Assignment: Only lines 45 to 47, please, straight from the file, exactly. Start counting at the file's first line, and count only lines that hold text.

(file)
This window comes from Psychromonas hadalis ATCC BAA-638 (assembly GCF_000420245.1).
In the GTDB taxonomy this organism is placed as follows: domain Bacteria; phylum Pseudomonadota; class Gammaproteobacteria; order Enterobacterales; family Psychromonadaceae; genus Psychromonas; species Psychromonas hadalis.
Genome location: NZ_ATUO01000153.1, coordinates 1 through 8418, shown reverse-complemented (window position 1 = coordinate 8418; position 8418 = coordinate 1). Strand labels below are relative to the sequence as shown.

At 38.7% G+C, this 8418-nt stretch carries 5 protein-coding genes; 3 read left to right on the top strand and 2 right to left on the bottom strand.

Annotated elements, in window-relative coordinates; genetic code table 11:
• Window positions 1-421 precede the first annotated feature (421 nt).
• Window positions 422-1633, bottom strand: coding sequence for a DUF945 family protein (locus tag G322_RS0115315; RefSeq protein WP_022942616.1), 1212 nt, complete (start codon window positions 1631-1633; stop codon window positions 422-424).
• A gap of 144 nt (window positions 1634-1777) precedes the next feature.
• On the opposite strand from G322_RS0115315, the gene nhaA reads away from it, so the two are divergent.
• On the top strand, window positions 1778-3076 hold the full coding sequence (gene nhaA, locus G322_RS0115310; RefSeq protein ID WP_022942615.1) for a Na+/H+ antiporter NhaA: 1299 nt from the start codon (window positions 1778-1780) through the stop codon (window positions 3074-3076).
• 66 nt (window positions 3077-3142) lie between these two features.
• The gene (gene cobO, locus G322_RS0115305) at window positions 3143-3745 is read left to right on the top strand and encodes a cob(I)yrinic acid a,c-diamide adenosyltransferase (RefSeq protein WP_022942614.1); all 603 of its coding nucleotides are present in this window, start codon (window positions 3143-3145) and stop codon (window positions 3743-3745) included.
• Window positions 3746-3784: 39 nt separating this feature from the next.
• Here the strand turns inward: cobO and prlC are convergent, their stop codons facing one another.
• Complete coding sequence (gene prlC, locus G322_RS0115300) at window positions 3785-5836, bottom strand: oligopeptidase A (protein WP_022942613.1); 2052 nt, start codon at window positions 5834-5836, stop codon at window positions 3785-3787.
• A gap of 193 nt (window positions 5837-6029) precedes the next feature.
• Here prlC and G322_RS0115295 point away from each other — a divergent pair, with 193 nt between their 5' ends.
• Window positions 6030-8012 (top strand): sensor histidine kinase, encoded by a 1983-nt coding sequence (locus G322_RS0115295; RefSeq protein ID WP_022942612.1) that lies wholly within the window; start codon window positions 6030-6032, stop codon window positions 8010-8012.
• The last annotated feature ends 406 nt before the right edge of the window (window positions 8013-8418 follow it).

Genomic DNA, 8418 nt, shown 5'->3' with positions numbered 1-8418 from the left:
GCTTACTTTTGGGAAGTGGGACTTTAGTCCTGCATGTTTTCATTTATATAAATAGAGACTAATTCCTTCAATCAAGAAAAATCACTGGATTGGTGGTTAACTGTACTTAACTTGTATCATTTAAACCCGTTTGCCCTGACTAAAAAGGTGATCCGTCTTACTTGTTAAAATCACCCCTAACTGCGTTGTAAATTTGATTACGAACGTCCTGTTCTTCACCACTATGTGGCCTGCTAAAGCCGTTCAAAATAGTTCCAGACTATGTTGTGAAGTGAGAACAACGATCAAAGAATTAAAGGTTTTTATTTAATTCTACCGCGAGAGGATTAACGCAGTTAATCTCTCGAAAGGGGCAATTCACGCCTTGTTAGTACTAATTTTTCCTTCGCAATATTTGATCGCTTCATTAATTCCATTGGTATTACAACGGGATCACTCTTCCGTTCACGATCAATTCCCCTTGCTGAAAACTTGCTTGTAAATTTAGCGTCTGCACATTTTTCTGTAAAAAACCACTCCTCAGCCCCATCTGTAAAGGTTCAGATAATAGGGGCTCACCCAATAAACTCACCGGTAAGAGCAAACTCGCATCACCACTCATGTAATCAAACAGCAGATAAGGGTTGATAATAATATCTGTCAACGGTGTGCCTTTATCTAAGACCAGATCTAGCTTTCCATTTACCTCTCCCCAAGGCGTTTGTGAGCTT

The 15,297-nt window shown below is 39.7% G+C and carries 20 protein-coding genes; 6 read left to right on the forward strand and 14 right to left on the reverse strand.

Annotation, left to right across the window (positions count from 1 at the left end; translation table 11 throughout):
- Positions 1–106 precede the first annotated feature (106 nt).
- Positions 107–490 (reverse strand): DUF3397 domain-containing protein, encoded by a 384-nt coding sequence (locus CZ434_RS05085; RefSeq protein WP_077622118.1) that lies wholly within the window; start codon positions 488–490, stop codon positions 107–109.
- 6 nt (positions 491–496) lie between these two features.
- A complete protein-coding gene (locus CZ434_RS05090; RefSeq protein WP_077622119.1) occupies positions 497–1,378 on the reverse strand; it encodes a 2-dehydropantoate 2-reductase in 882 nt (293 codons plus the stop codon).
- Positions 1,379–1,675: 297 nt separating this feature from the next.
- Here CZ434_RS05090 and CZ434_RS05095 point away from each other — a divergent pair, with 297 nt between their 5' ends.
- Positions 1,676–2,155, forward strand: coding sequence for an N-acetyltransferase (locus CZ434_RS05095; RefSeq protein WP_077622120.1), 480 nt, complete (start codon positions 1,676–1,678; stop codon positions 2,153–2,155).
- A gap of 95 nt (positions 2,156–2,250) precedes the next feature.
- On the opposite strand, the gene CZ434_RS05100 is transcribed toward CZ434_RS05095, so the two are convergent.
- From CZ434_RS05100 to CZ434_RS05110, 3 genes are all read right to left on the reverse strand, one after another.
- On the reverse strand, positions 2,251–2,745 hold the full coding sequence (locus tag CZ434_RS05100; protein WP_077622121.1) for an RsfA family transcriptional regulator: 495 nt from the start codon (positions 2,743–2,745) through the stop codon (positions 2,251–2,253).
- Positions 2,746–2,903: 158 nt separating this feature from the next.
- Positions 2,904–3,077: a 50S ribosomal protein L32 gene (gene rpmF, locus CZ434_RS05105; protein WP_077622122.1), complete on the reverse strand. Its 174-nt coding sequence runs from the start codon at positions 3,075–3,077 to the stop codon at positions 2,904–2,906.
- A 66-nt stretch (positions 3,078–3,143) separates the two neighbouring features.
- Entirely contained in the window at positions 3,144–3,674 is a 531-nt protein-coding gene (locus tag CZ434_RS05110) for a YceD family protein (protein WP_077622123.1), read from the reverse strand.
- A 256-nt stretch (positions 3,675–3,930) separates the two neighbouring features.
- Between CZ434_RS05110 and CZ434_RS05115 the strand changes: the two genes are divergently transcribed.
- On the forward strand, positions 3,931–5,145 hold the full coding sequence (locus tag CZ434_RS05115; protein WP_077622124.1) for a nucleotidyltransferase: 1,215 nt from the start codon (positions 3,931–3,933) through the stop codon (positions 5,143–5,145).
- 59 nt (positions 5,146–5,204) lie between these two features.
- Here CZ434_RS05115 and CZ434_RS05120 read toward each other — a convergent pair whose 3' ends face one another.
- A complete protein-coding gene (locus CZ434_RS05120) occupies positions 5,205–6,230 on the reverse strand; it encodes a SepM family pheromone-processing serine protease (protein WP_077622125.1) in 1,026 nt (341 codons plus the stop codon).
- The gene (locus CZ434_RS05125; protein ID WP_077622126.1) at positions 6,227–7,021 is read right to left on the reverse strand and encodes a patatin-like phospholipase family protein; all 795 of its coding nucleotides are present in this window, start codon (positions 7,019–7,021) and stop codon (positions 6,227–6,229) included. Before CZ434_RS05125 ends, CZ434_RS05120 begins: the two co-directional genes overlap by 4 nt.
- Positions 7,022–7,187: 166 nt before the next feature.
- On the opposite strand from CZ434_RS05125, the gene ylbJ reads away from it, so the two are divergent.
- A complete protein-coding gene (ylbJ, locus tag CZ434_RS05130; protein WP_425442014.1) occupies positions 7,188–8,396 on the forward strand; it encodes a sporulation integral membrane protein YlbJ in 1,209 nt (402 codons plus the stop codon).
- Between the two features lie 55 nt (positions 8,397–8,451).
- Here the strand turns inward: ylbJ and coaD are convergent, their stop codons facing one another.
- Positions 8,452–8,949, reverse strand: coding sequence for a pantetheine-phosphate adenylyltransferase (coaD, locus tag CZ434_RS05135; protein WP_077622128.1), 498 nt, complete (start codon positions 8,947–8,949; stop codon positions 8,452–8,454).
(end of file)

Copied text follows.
- The gene (locus CZ434_RS05125; protein ID WP_077622126.1) at positions 6,227–7,021 is read right to left on the reverse strand and encodes a patatin-like phospholipase family protein; all 795 of its coding nucleotides are present in this window, start codon (positions 7,019–7,021) and stop codon (positions 6,227–6,229) included. Before CZ434_RS05125 ends, CZ434_RS05120 begins: the two co-directional genes overlap by 4 nt.
- Positions 7,022–7,187: 166 nt before the next feature.
- On the opposite strand from CZ434_RS05125, the gene ylbJ reads away from it, so the two are divergent.